These 2 COVID Precautions May Not Be Necessary After All, New Study Finds
According to new research, these measures may not be the key to combating COVID.
There are many precautions we've been taking every day to try to stop the spread of COVID. For nearly a year now, we've been diligently washing our hands, wearing face masks in public, and trying to keep six feet between us and anyone not in our household. But on a larger scale, different countries have taken different approaches to mitigate the virus, and even within the U.S., precautions have varied from state to state. Full shutdowns, business closures, and masks mandates are just some of the protocols implemented throughout the world to try to get the virus under control. Since we'd never dealt with anything identical to COVID in our lifetimes, there was some guesswork on the best way to keep people safe. Now, a recent study out of Stanford University has discovered that two measures may not stop the spread of COVID as much as we thought.
To see which precautions we could skip, read on, and to see what the future of COVID looks like, check out The Moderna CEO Just Made This Scary Prediction About COVID.
Read the original article on Best Life.
The study compared countries that shut down to those that didn't.
For the study, which was published in the Wiley Online Library on Jan. 5, researchers examined COVID case growth across 10 countries to determine how beneficial various precautionary measures proved to be, specifically looking at more restrictive measures like lockdowns and business closures.
Researchers compared COVID cases in England, France, Germany, Iran, Italy, Netherlands, Spain, and the U.S.—all of which instituted mandatory stay-at-home orders and business closures—to South Korea and Sweden, which only implemented voluntary personal precautions.
And to see if you're at risk for COVID now, check out The CDC Says If You're This Age, You're Now More Likely to Catch COVID.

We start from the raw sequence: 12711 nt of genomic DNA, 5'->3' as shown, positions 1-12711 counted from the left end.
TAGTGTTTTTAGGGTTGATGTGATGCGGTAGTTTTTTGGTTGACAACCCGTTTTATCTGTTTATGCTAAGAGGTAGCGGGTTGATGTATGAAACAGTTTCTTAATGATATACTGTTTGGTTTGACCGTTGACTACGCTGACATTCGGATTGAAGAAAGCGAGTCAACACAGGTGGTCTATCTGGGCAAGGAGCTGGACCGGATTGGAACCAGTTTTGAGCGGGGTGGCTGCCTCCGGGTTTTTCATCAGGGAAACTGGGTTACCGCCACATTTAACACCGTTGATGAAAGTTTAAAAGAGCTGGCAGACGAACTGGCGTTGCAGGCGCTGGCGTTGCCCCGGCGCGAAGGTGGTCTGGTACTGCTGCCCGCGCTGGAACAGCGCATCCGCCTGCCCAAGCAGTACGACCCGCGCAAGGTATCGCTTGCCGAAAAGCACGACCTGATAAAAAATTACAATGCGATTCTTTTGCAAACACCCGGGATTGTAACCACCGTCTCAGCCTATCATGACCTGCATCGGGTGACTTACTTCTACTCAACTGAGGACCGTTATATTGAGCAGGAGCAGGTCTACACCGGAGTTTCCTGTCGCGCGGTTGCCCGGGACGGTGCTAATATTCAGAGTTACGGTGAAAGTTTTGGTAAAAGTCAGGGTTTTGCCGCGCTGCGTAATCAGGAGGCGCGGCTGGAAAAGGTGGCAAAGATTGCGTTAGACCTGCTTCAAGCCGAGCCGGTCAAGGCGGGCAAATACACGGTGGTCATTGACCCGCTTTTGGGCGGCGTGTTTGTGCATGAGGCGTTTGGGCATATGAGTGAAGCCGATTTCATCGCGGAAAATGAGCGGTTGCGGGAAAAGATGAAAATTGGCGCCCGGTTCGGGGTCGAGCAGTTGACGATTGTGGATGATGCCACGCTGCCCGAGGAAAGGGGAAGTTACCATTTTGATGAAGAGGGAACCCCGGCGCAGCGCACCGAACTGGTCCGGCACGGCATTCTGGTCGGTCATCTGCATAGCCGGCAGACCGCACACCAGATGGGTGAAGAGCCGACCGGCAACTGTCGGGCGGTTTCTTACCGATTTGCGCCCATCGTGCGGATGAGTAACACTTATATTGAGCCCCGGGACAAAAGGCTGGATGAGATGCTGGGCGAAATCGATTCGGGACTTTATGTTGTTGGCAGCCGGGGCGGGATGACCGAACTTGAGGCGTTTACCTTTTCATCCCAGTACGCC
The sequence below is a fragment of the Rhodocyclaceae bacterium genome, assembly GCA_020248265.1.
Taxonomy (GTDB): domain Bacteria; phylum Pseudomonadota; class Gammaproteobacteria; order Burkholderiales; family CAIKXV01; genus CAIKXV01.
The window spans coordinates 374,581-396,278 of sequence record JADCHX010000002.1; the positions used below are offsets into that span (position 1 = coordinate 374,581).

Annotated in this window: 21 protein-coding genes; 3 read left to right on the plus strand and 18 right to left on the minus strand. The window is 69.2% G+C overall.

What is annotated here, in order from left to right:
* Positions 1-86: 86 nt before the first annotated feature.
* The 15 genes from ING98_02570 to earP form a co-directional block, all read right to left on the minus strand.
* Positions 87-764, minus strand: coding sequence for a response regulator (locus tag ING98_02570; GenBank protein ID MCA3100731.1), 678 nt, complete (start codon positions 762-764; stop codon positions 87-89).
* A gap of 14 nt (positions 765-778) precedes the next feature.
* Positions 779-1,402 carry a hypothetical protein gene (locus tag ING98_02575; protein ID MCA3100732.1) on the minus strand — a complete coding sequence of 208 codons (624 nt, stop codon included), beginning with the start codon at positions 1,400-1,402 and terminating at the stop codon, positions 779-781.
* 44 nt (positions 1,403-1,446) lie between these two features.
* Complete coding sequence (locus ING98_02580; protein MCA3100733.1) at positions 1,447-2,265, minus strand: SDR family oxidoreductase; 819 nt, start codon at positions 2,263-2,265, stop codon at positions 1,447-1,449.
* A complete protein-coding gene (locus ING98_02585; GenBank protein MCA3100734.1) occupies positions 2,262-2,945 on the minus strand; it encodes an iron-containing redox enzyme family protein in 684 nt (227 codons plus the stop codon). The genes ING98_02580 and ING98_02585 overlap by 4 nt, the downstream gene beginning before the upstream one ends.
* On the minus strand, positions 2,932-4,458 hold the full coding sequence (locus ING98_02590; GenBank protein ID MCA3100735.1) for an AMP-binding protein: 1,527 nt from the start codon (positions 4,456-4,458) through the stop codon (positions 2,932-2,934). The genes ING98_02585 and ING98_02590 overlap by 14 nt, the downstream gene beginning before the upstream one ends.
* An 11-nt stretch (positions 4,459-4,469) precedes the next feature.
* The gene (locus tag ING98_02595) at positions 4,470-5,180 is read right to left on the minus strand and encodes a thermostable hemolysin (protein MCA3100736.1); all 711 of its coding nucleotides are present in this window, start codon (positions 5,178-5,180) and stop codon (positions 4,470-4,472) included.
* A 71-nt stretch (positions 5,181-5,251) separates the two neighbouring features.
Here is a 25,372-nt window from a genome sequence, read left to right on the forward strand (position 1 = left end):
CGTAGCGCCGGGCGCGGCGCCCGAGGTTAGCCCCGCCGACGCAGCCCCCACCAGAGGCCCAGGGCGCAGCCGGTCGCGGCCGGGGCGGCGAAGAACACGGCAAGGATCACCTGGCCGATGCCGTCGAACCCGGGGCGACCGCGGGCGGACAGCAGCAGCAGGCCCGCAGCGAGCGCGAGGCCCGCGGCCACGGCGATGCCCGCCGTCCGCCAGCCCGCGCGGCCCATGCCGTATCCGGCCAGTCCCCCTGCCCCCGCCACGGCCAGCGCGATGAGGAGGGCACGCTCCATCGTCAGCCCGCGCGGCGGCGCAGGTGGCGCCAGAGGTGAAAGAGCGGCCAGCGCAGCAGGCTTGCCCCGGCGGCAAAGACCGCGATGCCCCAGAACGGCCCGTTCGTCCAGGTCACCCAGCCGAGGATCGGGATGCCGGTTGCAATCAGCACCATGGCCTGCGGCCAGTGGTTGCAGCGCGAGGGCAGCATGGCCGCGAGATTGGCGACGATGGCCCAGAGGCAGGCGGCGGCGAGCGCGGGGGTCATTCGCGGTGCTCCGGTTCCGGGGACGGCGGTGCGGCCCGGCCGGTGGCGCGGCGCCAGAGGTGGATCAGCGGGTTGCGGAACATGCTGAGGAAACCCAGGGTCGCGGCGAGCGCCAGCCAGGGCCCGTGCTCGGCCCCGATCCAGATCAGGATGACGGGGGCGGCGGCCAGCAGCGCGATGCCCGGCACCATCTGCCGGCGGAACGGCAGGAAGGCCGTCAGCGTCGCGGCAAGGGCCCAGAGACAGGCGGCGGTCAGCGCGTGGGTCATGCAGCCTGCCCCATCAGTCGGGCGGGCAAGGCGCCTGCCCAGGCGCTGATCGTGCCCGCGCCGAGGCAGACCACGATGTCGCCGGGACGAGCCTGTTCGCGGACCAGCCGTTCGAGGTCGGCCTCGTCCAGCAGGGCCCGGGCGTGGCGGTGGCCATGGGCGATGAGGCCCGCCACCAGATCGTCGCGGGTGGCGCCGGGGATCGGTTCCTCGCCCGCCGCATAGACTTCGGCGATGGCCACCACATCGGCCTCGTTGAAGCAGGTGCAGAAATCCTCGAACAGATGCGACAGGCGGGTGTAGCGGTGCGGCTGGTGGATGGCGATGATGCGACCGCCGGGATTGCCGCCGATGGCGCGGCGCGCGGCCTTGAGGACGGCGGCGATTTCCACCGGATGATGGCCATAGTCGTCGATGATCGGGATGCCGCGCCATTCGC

The findings showed there is "no clear, significant" benefit to lockdowns and business closures.
After comparing the countries with more restrictive measures to those with less restrictive measures, it was clear to the researchers that there is "no clear, significant beneficial effect of [more restrictive measures] on case growth in any country."
Their findings suggest that mandatory lockdowns don't significantly stop the spread more than personal measures like social distancing and mask-wearing. "We do not question the role of all public health interventions, or of coordinated communications about the epidemic, but we fail to find an additional benefit of stay-at-home orders and business closures," the authors concluded.
And for more up-to-date COVID news delivered straight to your inbox, sign up for our daily newsletter.
The research suggests less restrictive interventions can be just as effective.
Sweden's approach included "social distancing guidelines, discouraging of international and domestic travel, and a ban on large gatherings," while South Korea "relied on intensive investments in testing, contact tracing, and isolation of infected cases and close contacts," according to the Stanford research. Even without more restrictive measures, both Sweden and South Korea had some of the lowest reported COVID cases for much of the pandemic.
As a result, the researchers concluded that "similar reductions in case growth may be achievable with less restrictive interventions" similar to those implemented by these two countries.
To see the CDC's most recent update about the vaccine, check out The CDC Just Gave a Shocking COVID Vaccine Update.
In fact, stay-at-home orders could potentially increase the spread of COVID.
A study published in the journal Indoor Air in October looked at 318 outbreaks in China in which three or more cases were identified. The researchers divided the outbreaks into six categories: homes, transport, food, entertainment, shopping, and other—and they found people were 19 times more likely to get the virus at home. Similarly, research out of the University of North Carolina Chapel Hill determined that your home is the most common place for COVID-19 transmission.
That's likely why the Stanford researchers noted that "it is possible that stay-at-home orders may facilitate transmission if they increase person-to-person contact where transmission is efficient such as closed spaces." They cited a November study published in the journal Science that identified an increase in transmissions and cases during a stay-at-home order in Hunan, China, due to intra-household transmission.
And to see what you could do to prevent the spread of COVID, check out These 3 Things Could Prevent Almost All COVID Cases, Study Finds.